A VIDEO of a student criticising the Sijil Pelajaran Malaysia (SPM) History paper recently went viral.
While most netizens agreed that the profanity-laced video was uncalled for, the subsequent developments divided opinions far and wide.
In response to a police report lodged by a teacher, two schoolboys were arrested on Feb 25. They were investigated under Section 14 of the Minor Offences Act and Section 233 of the Communications and Multimedia Act.
Although police had obtained a two-day remand order, the students were given an early release on police bail. They later uploaded a video apologising for their outburst in the initial video, which has since been removed.
Hulu Selangor district police chief Supt Suffian Abdullah said on Feb 26 that the investigation paper would be completed and referred to the Selangor Deputy Public Prosecutor.
From raiding their homes, seizing their phones and subjecting them to a drug test to arresting them, the treatment of the police towards the students was shocking, to say the least.
Imagine the trauma the boys must have experienced, at a time when they still had a few more exam papers to sit for.
It is also worth noting that among the reasons the investigation was launched was that the video was deemed to have insulted a neighbouring country.
I find this puzzling as I believe no country would take another to task for words uttered by a teenage student.
Instead of lodging a police report, the teacher could have handled the issue internally by involving school counsellors and authorities, as well as parents.
The students should be taught to behave courteously and express dissatisfaction respectfully. These are all values that can be imparted by schoolteachers. Schools also have a range of disciplinary measures in place, a further reason why there was no need for the police to be involved in the first place.
This incident also highlights several problems that we can pay attention to.
Section 233 of the Communications and Multimedia Act has been a contentious issue. In essence, it stipulates that sharing offensive, false and menacing content is an offence punishable by law.
But who is to decide if something is “offensive” or “menacing”?
As rightly pointed out by many netizens, this debacle would not have transpired if the video had not gone viral.
While there is personal responsibility in posting materials online, it is nevertheless chilling to see the law being used on youths.What the students received was disproportionate to the offence. It is also disappointing to see that politicians can make racially-charged statements that threaten the very fabric of our community only to have mere investigations launched, while the youths were arrested swiftly.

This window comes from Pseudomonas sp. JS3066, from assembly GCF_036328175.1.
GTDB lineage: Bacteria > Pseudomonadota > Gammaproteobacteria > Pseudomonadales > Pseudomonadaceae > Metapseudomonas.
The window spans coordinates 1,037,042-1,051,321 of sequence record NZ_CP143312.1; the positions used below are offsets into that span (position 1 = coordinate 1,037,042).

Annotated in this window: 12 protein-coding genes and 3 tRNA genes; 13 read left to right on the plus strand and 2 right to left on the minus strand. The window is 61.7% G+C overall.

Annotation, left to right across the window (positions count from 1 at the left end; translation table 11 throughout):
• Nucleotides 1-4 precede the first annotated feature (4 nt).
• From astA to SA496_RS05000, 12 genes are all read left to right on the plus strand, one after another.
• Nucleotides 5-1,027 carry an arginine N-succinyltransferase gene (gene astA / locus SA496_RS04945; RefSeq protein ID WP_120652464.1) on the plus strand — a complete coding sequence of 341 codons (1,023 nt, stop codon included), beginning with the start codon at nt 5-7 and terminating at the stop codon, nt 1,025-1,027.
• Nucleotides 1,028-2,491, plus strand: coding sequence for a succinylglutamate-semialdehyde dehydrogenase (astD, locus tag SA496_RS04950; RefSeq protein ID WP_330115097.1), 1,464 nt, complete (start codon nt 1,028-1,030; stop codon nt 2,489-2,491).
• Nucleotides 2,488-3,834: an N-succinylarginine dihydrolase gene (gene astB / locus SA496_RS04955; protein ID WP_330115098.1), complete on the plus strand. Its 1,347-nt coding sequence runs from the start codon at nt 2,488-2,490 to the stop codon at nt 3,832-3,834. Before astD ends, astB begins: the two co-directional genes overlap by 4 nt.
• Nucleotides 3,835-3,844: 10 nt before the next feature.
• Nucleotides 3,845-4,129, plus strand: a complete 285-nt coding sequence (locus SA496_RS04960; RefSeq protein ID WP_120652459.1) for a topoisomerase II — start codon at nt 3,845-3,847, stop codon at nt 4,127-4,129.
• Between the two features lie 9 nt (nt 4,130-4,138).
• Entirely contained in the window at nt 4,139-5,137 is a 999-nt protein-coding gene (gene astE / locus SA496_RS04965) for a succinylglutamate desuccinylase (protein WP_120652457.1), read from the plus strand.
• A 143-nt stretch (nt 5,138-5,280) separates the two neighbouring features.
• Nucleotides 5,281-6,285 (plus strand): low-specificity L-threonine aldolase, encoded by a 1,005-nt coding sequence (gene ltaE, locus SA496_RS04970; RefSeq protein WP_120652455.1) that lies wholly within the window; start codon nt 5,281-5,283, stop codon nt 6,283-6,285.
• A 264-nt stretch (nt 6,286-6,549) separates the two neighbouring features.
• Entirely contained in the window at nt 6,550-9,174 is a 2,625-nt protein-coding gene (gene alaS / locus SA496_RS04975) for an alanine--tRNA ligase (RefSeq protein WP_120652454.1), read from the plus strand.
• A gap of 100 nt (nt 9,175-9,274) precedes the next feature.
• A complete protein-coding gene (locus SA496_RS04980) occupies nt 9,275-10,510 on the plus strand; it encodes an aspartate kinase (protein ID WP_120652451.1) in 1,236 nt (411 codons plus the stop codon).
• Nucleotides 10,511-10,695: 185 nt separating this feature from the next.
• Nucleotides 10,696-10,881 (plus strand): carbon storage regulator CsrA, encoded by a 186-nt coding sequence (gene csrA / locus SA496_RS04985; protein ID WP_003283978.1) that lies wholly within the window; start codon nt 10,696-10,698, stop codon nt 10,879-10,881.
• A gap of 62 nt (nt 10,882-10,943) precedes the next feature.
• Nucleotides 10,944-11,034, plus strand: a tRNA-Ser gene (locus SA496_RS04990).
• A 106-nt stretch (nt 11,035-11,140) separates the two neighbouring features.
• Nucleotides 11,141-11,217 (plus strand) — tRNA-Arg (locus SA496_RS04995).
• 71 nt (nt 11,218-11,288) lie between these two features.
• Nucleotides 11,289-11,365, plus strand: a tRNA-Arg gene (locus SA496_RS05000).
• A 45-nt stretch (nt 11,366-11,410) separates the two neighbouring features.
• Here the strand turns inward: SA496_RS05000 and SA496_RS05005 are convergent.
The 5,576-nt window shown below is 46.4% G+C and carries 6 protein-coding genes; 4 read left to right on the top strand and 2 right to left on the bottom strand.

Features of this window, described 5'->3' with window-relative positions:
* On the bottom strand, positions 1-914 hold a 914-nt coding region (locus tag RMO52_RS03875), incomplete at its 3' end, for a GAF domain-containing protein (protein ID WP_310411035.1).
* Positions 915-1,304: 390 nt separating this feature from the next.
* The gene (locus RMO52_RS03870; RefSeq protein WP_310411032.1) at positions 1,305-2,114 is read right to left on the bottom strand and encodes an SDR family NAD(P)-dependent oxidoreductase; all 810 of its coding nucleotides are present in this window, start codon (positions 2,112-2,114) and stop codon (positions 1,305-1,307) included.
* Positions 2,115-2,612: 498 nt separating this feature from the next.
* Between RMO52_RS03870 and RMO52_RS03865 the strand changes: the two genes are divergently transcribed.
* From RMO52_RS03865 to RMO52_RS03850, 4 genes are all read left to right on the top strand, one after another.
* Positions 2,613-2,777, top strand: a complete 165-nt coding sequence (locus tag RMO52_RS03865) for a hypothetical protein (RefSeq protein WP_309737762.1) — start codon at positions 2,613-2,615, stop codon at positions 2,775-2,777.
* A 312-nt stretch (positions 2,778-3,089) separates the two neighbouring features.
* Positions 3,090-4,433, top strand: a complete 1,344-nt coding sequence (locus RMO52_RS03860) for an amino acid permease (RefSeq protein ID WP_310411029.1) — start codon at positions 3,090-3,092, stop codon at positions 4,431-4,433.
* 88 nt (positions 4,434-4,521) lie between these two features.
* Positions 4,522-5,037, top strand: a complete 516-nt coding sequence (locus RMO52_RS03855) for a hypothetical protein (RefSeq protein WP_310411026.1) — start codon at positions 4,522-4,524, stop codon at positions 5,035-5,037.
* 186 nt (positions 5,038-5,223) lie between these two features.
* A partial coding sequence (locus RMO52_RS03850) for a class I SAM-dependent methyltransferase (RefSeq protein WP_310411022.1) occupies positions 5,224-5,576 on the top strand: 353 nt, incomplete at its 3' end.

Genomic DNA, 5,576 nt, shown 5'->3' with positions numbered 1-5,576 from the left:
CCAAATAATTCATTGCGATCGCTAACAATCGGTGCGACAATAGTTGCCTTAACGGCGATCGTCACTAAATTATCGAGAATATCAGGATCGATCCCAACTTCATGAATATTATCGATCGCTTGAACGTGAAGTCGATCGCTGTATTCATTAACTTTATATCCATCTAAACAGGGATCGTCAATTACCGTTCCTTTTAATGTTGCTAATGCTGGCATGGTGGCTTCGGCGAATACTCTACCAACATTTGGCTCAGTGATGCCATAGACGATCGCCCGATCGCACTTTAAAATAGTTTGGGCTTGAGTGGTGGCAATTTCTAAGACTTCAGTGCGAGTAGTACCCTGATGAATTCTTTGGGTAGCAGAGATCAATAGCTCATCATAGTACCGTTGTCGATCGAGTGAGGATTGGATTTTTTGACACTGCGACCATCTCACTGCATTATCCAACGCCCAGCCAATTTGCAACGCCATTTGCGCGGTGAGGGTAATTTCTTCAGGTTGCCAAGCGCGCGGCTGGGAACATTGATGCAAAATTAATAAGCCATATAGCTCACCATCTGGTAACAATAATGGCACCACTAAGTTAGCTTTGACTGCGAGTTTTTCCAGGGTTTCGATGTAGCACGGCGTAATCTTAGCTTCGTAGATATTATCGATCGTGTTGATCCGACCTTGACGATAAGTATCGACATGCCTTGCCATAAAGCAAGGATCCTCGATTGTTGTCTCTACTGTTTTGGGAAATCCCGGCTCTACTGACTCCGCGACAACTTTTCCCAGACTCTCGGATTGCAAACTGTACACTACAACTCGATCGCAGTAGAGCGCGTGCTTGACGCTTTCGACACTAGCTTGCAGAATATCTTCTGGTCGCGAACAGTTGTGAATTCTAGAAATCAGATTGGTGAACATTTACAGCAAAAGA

Besides that, the SPM History paper has also been a subject of contention for years, with one of the main criticisms being that it encourages rote learning.
Perhaps it is time to reexamine how the subject is taught. If done holistically, I am sure students would not utter inaccurate statements as seen in the viral video.
History, when taught properly, should stimulate objective and critical opinions.
Whatever one’s stance is on the content of the video, I believe we can all agree that discipline among our students is best nurtured through guidance and empowerment. After all, it is always better to educate than punish.
Jonathan, 21, a Malaysian student in the United Kingdom, is a participant of the BRATs Young Journalist Programme run by The Star’s Newspaper-in-Education (Star-NiE) team. For more information, go to facebook.com/niebrats.
Now that you have read the article, test your understanding by carrying out the following English language activities.
1 How do you think the student in the viral video could have expressed his dissatisfaction with the exam paper, instead of uploading a post filled with abusive language online? Discuss with your activity partner.
2 Do you always agree with your friends’ behaviour? Or have you stepped in to discourage or dissuade a friend from a certain bad behaviour? Share your experience with your partner. How did you go about it? What was the outcome of your “intervention”?
The Star’s Newspaper-in-Education (Star-NiE) programme promotes the use of English language in primary and secondary schools nationwide. For Star-NiE enquiries, email email@example.com.